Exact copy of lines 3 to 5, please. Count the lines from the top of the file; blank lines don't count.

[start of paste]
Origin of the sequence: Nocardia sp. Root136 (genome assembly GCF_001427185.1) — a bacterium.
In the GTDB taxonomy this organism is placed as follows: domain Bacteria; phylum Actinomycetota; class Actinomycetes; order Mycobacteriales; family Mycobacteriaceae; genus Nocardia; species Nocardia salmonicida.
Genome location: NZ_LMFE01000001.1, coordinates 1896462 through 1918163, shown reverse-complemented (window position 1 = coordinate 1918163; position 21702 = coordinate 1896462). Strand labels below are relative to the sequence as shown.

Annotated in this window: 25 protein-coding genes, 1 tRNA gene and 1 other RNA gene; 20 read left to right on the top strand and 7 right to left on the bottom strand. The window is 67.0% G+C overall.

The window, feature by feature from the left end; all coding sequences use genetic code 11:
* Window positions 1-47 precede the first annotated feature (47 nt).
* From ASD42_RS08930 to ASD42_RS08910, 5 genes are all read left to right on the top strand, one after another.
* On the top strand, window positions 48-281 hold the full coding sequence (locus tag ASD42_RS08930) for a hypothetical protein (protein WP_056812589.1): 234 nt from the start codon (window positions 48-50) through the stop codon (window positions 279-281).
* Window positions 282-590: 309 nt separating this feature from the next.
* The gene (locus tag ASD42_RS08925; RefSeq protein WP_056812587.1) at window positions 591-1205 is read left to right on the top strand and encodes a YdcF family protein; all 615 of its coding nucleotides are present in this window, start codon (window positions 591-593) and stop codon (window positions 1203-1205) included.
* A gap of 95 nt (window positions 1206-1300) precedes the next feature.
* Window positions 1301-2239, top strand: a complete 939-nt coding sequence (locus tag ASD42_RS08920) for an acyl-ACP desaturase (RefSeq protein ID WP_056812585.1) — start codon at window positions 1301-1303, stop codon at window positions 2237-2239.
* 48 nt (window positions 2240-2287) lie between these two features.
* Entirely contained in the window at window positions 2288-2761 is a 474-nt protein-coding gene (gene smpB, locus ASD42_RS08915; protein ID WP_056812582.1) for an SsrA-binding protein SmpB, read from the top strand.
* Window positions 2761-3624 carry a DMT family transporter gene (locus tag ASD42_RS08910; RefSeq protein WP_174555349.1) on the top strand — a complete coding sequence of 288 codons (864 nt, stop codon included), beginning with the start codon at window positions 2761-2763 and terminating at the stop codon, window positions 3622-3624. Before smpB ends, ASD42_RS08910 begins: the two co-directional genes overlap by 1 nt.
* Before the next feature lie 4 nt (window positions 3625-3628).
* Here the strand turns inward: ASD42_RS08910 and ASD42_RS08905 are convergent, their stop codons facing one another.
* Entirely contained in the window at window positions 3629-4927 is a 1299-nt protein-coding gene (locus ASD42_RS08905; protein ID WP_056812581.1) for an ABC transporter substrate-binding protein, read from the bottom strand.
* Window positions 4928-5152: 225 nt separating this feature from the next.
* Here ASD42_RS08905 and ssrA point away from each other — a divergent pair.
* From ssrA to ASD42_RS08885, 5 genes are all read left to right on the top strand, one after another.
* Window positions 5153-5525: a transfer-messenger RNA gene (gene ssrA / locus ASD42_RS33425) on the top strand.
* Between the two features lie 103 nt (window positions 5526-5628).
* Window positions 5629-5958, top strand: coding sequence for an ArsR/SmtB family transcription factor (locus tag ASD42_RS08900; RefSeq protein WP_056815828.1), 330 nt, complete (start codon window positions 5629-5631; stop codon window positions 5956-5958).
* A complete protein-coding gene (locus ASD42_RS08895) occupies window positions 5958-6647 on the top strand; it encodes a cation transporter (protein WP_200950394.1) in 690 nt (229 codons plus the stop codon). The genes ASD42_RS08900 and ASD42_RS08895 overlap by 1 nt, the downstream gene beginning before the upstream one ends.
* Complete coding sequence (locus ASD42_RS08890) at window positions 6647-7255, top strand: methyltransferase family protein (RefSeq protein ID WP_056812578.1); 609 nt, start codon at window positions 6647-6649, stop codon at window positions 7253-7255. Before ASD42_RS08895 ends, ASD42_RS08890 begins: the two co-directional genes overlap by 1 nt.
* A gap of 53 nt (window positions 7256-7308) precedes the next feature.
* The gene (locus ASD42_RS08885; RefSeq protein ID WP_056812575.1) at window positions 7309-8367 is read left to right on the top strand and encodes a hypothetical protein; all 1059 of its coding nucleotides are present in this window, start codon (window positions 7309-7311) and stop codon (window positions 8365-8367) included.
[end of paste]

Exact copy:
Genome location: NZ_LMFE01000001.1, coordinates 1896462 through 1918163, shown reverse-complemented (window position 1 = coordinate 1918163; position 21702 = coordinate 1896462). Strand labels below are relative to the sequence as shown.

Annotated in this window: 25 protein-coding genes, 1 tRNA gene and 1 other RNA gene; 20 read left to right on the top strand and 7 right to left on the bottom strand. The window is 67.0% G+C overall.

The window, feature by feature from the left end; all coding sequences use genetic code 11: